I don't know if we'd plant them now, in this era of climate change and the move away from European "exotic" plantings, but in the front of our house, there are several "stands" of elm trees. They are probably over a hundred years old. Like other elms in Melbourne, they are part of an ageing population. They also have regular infestations of elm-leaf beetle, and so every few years we have them injected with stuff that kills the beetles. Last year we left it rather late, and so by midsummer, when the air was burning, our normally dark green canopy was riddled with lacy holes in the desiccated leaves. It was a sad and grim sight, but we trusted that the next season, our trees would recover.
(Not my photo, but this is what the leaves looked like.)
This week I've seen elms elsewhere in Melbourne coming into bright green leaf, while ours remain bare. They normally produce millions of flaky dry seeds that fall all over the car and the roof and the paths. We were starting to fear our trees would not make it; that somehow the drought and the extreme temperatures of last summer and the beetles might have combined to bring about their end. It was dreadful to contemplate: presiding over the death of these magnificent creatures. The house itself was starting to feel denuded; the bare trunks and branches a sign of our shame.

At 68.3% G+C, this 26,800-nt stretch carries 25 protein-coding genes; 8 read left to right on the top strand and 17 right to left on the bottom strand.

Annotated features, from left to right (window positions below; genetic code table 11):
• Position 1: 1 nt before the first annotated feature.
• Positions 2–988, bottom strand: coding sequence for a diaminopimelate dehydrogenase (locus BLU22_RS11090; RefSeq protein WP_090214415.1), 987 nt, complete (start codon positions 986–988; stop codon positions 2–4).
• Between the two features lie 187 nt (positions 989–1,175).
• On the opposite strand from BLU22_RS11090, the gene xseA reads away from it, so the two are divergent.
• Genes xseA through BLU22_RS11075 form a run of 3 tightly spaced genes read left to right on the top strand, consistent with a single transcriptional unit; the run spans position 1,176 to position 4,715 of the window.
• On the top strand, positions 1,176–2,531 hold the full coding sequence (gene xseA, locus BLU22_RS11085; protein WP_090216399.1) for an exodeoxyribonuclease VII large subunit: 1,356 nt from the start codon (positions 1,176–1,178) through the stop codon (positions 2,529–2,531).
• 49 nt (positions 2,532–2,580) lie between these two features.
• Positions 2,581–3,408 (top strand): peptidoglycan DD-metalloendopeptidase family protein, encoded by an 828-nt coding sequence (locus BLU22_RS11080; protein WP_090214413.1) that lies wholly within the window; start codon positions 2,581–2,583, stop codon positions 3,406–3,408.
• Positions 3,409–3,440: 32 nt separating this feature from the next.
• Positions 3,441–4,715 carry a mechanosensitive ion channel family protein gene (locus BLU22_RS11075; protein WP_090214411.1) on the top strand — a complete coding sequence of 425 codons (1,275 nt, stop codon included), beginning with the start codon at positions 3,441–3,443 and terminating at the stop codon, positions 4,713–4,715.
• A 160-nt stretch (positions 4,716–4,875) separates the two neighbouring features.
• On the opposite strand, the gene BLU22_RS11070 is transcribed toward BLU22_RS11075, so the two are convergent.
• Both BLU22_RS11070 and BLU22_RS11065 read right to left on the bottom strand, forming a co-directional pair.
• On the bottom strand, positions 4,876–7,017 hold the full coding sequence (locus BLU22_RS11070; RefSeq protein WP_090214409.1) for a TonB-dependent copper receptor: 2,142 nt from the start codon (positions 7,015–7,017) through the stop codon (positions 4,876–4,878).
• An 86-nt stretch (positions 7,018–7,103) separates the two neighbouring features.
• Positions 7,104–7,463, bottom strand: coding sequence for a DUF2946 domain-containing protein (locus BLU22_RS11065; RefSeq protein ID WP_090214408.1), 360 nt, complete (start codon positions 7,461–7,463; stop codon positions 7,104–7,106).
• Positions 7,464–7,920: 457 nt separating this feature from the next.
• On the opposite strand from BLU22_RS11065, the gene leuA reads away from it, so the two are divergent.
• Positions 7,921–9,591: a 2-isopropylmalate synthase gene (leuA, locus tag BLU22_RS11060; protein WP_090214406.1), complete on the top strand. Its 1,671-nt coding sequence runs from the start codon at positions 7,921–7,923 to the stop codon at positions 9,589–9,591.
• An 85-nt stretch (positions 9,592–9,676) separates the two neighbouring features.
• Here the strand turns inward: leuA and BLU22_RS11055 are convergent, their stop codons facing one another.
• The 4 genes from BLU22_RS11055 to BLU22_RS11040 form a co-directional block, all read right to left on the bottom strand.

You can tell from the tenses in that paragraph that I haven't given up all hope yet. Today was warm and beautiful, and I can now see little buds and tiny flashes of delicate green leaves. Don't know what's happened to the seeds, but it looks as if our beautiful trees might be ok.
This is not my photo either, and not our trees, but this picture shows you how beautifully these trees sit in Melbourne's European style parks. Read about Melbourne's elms here.